Melbourne bicycle parking case study

This article was published in 2015, in Newsletter 121.

The permanent cycle racks at the front of the cafe are filled with bikes on busy days.
Image as described adjacent

I recently returned to Melbourne in Australia for a quick visit to family and friends, and while there I was pleasantly surprised at the increased number of people cycling and the improvements to cycling infrastructure. One of the best changes I observed was in front of my old local cafe, where car parking space had been converted into cycle parking. Following on from our article in Newsletter 119 regarding the conversion of car parking space to bicycle parking space in Thoday Street, I thought it would be interesting to explore this change further, particularly from a business perspective.

I am pleased to see that a business owner was able to drive this change in their community – getting even more bicycle parking installed than was originally intended

I was a regular customer at this establishment during 2012 and 2013. At this time the proprietor was using some of the footpath space to provide bicycle parking – at the cost of additional tables for customers. He had a loyal customer base of cyclists; however, they certainly struggled to find space to park their bikes. It was clear that neighbouring residents were frustrated as they had placed signs in their front windows requesting that bicycles be kept away.

Reviewing the minutes of the local council and bicycle advisory group provided insight into the process that was undertaken to install the permanent cycle park.

The owner originally proposed the installation in 2013 and following consultation with residents and businesses a trial was undertaken for three months in early 2014. This trial involved the conversion of one parking space into temporary bike racks for eight bicycles. Throughout this trial, car use in the street was monitored and community feedback was sought.

The results of the trial were overwhelmingly positive. Monitoring of the area showed that the bicycle racks had a significant and regular amount of use and car drivers were not affected, as there were always at least two empty parking spaces nearby. Feedback was also sought from local residents and businesses. To 70 letters sent there were 13 responses: 10 supporting the change and 3 in opposition. An additional survey of the same group indicated that 97% supported the bike parking. While most traders supported the provision of cycle parking, they were less supportive about the removal of parking spaces.

Within these results, however, there was an indication that residents thought the cycle parking would be safer and more appropriate on a nearby side street. This was particularly supported by a second cafe, next to that site. In view of this, the council decided to conduct another trial in the new location, following which they would determine if permanent parking should be installed and in which location.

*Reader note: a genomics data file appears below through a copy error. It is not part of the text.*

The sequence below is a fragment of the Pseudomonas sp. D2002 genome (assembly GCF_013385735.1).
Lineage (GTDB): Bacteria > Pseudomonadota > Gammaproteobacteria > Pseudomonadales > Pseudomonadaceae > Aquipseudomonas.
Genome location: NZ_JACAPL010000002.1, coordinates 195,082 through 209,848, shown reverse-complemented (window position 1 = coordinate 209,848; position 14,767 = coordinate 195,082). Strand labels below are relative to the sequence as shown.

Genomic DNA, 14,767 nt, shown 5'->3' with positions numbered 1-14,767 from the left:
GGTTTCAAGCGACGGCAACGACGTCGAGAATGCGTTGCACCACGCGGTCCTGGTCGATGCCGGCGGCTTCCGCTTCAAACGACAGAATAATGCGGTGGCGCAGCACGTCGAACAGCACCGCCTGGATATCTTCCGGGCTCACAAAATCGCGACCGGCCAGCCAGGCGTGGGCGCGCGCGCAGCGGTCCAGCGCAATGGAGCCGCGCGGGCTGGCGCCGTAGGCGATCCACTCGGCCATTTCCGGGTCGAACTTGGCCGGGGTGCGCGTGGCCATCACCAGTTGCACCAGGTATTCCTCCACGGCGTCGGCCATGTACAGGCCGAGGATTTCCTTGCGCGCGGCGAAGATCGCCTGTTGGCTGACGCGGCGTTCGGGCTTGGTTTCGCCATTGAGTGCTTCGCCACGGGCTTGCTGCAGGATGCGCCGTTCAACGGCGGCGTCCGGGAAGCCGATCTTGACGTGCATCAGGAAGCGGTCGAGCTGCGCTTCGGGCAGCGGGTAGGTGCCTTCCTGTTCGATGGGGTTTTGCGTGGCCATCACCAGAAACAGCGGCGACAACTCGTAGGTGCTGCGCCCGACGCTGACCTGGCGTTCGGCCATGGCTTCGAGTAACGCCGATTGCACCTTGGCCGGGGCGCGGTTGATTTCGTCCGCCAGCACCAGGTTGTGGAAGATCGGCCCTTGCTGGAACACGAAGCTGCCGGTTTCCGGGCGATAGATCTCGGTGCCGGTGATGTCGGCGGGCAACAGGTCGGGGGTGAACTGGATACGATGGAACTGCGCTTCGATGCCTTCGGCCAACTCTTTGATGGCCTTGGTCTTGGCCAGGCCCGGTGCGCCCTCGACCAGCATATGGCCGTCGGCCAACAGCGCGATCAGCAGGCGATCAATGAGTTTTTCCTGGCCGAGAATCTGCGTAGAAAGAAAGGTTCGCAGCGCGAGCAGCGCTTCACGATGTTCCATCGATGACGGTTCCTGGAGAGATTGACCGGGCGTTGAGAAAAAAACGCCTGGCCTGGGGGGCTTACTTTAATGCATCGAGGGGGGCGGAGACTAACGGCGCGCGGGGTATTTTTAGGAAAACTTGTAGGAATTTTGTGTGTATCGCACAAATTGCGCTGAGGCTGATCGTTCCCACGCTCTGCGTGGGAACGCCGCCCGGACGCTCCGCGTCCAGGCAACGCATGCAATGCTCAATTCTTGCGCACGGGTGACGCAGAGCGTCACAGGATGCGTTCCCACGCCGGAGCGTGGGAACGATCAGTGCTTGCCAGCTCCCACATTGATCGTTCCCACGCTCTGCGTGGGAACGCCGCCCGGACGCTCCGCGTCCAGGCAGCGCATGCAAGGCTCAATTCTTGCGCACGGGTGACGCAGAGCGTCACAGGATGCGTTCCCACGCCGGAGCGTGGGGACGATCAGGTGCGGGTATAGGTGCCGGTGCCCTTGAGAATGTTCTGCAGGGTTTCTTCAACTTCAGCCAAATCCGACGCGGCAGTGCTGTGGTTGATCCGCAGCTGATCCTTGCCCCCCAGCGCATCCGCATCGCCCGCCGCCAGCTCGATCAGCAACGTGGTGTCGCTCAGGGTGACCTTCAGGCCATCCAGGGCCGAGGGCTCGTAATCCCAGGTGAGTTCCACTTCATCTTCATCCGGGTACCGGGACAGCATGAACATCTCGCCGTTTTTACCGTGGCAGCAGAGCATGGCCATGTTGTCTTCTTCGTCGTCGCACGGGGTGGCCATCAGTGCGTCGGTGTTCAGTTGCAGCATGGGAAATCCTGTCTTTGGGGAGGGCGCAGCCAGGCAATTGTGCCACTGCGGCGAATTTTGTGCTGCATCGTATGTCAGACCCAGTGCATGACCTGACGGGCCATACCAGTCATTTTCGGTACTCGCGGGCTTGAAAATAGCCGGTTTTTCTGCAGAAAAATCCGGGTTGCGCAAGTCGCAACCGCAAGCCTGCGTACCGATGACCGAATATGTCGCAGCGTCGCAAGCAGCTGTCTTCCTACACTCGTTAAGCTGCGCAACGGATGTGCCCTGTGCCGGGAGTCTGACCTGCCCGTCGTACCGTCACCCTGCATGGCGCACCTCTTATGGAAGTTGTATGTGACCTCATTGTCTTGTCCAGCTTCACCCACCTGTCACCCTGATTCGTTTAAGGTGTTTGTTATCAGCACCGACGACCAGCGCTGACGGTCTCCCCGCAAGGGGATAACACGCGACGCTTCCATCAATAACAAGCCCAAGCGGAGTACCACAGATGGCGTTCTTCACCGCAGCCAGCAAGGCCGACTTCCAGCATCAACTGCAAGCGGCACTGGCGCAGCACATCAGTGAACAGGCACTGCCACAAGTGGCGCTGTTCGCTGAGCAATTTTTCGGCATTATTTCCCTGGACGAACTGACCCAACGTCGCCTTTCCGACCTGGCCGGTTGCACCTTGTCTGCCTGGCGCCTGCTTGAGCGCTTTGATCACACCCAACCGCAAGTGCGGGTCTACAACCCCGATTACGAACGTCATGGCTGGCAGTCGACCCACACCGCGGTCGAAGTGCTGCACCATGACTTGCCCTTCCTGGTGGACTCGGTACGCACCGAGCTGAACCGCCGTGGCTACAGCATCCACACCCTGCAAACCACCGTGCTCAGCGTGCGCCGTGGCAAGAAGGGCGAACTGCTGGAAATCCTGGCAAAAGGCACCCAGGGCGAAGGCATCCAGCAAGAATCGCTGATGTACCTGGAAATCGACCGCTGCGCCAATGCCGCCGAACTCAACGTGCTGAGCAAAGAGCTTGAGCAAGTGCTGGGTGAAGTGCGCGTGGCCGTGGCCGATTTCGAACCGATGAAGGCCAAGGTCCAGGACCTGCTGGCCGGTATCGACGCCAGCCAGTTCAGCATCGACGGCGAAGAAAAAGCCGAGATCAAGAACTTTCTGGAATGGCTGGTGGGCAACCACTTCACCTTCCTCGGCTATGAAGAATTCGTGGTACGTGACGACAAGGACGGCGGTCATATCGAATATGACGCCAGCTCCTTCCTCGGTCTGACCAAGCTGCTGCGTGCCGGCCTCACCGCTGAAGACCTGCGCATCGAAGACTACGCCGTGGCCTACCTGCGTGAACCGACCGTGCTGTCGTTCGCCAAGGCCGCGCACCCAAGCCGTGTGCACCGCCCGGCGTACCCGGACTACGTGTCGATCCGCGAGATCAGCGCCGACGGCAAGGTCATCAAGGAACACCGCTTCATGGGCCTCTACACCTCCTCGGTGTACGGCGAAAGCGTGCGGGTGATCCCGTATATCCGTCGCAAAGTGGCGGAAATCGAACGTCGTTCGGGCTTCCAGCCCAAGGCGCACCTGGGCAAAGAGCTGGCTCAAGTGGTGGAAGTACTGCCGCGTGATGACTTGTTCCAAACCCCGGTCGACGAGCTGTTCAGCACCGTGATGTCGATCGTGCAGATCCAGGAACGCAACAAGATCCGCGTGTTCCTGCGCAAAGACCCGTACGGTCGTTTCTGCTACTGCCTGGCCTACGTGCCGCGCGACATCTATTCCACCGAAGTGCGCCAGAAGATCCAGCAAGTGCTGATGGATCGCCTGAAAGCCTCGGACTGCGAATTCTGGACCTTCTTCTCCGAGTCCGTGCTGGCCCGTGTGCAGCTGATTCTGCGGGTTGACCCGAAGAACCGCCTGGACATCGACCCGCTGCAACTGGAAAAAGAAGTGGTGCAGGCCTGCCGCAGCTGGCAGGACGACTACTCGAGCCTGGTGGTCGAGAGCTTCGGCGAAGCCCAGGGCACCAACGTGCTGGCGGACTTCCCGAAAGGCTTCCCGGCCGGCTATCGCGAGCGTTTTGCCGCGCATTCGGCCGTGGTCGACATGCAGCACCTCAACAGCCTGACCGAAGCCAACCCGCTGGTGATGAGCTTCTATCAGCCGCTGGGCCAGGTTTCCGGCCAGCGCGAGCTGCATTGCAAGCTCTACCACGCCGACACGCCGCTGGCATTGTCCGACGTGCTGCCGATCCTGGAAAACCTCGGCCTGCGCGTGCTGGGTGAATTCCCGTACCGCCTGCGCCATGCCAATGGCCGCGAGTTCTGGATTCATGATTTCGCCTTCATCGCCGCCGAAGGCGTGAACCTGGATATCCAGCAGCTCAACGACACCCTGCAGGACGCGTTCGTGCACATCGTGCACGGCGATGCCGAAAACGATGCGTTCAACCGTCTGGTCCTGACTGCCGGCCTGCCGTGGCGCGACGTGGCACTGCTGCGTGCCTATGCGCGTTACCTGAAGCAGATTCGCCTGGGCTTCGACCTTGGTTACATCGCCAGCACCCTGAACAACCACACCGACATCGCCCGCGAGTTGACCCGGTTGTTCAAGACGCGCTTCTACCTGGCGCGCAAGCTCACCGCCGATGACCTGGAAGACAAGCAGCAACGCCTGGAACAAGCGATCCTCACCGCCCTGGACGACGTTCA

Customers can keep an eye on their bikes while enjoying the sunshine and their coffee.
Image as described adjacent

By 20 October of that year, before the second trial was complete, the council decided that the bicycle parking in front of the first cafe should be made permanent, provided additional features were implemented to improve safety and the appearance of the racks. By the end of November the cycle park was installed.

Despite concerns that having two sections of car parking converted into bicycle parking would provoke negative reactions from the community, in December the council decided to make the second bicycle parking site permanent as well. The council is now continuing to monitor these sites and use them to guide further installation of bicycle parking in other locations.

I was particularly pleased to read about the key policies that the council considered in making their decision:

  • environmental sustainability: bicycle parking would result in positive shifts towards sustainable transport
  • human rights, equity and inclusion: improving mobility through cycling and walking assists in reducing social isolation
  • economic development: installation of bike parking was a positive step; it provided more parking and also freed up the footpaths so that additional outdoor seating could be used.

I strongly believe that increasing cycling and walking infrastructure provides numerous benefits for the local community and local business, and I am pleased to see that a business owner was able to drive this change in their community – getting even more bicycle parking installed than was originally intended. A review of the cafe’s Facebook page shows that the bike parking is regularly filled beyond capacity, so I am sure that the business has benefited greatly from its efforts.

Roxanne De Beaux